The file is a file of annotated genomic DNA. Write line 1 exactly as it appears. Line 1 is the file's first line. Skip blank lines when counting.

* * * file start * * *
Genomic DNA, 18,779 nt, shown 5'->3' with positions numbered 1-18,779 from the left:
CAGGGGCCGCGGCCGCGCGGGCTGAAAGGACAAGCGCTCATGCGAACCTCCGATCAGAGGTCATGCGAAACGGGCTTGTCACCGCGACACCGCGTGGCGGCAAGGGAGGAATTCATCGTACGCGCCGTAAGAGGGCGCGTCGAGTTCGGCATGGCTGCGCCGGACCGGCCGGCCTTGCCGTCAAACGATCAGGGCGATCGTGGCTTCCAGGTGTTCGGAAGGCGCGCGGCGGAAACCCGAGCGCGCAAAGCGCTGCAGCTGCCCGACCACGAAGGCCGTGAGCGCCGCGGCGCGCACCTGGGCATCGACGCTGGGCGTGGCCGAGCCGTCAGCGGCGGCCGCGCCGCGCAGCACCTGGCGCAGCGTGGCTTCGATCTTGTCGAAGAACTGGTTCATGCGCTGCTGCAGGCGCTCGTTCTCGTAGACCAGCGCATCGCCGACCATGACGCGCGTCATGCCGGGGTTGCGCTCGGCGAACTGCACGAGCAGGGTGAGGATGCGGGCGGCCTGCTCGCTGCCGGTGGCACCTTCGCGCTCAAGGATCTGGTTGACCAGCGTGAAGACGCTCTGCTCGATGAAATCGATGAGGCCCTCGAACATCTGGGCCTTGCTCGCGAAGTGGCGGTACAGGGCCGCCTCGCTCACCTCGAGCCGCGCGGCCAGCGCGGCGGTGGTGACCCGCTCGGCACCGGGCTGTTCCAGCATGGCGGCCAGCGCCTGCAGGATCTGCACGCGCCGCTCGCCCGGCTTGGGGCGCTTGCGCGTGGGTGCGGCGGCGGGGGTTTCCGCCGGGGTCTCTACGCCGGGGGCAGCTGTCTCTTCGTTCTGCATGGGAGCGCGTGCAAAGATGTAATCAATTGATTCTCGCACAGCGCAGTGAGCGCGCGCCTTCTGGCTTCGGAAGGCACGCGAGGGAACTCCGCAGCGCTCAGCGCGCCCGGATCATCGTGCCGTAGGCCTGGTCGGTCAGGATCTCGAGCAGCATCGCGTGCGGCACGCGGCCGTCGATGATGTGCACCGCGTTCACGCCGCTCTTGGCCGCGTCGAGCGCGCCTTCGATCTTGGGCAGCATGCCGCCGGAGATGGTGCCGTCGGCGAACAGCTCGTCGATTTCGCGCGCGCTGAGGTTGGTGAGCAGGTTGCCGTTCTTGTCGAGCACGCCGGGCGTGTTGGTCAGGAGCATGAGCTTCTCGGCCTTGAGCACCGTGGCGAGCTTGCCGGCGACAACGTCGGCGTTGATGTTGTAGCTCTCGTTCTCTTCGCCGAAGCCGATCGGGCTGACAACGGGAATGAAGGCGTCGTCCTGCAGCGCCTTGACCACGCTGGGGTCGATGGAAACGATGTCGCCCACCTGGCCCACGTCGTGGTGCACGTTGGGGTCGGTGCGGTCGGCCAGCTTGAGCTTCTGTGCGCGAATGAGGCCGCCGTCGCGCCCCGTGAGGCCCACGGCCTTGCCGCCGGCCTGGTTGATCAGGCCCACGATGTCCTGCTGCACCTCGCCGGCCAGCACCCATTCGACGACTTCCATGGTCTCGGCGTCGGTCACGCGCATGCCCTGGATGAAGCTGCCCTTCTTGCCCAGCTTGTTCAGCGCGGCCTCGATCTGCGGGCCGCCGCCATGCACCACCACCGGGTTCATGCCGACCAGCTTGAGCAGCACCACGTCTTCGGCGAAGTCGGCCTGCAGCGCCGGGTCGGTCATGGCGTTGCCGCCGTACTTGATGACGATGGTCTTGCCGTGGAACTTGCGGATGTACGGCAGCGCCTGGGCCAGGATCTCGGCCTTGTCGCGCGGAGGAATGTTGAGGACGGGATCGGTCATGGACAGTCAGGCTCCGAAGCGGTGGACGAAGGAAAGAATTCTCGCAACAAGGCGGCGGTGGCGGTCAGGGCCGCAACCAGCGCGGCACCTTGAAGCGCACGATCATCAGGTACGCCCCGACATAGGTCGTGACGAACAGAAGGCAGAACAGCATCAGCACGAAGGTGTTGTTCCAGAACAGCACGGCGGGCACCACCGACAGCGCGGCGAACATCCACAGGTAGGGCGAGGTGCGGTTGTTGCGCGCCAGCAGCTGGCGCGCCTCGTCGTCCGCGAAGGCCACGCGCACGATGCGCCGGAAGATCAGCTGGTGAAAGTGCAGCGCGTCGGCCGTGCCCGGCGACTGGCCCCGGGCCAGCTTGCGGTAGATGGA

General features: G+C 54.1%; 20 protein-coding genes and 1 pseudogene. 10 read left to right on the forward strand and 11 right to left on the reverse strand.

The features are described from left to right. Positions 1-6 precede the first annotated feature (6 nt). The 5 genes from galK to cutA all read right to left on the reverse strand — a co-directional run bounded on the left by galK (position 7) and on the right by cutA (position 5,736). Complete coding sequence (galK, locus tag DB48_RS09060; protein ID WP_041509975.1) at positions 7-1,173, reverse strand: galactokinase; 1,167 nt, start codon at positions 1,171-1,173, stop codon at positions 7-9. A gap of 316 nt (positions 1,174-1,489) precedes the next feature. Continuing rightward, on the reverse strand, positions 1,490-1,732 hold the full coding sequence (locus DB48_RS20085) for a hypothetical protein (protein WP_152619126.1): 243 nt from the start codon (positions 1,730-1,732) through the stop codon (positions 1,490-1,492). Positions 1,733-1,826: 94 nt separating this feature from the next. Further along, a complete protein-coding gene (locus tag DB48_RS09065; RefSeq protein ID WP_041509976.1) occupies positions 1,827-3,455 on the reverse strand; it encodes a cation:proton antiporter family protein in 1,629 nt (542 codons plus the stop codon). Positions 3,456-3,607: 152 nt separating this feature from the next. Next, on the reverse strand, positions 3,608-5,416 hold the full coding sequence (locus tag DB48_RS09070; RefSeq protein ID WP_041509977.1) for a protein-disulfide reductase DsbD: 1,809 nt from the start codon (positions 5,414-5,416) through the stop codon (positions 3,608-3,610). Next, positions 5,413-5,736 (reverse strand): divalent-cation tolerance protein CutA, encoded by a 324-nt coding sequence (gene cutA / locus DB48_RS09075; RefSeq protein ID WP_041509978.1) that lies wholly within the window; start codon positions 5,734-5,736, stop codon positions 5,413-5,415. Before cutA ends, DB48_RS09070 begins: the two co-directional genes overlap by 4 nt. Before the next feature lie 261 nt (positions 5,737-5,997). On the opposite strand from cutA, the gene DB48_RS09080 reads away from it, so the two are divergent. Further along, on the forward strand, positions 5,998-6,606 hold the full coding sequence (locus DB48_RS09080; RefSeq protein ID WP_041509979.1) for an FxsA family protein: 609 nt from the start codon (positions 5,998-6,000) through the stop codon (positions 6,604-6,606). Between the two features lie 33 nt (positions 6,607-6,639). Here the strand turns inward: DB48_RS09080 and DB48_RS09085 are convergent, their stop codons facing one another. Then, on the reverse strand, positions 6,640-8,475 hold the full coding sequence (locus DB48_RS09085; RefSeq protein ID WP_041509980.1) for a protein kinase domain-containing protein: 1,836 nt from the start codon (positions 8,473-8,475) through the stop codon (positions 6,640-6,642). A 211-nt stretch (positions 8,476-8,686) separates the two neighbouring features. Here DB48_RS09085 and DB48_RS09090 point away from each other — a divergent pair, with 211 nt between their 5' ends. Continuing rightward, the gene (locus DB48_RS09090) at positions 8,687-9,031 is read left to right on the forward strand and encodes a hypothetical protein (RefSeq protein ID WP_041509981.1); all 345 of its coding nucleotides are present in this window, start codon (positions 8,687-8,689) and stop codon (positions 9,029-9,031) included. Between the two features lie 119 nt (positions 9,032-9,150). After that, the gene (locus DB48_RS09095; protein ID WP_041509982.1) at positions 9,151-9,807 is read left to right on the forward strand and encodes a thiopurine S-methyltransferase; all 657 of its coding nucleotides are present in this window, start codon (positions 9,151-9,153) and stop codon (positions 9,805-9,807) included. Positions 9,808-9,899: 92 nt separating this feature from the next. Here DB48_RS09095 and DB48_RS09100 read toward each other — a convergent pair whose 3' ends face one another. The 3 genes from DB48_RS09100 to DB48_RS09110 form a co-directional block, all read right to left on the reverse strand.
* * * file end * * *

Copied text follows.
Genomic DNA, 18,779 nt, shown 5'->3' with positions numbered 1-18,779 from the left: